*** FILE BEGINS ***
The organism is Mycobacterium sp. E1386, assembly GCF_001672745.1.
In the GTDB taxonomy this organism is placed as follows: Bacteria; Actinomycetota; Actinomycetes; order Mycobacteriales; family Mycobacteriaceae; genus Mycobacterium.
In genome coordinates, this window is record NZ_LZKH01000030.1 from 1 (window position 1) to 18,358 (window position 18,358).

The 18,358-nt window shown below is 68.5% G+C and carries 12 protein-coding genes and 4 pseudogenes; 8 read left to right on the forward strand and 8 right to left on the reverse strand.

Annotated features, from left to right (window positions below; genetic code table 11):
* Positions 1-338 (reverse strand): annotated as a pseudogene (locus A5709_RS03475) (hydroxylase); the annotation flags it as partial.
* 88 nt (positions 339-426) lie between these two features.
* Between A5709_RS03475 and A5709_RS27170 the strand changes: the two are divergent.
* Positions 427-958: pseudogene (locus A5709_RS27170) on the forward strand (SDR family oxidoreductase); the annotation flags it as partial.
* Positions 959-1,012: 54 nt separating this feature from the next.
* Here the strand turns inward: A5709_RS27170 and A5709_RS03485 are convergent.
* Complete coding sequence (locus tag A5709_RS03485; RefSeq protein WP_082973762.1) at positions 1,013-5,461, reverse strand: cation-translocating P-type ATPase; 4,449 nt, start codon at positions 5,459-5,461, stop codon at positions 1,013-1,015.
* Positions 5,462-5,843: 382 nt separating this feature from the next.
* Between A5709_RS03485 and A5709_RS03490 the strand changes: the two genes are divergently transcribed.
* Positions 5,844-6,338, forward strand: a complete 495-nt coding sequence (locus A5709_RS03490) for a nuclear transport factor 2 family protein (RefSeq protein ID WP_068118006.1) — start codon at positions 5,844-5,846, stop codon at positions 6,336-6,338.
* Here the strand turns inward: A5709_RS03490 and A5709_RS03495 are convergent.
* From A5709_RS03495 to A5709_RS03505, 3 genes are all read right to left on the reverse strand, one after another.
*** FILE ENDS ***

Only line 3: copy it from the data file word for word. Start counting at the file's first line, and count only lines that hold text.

In genome coordinates, this window is record NZ_LZKH01000030.1 from 1 (window position 1) to 18,358 (window position 18,358).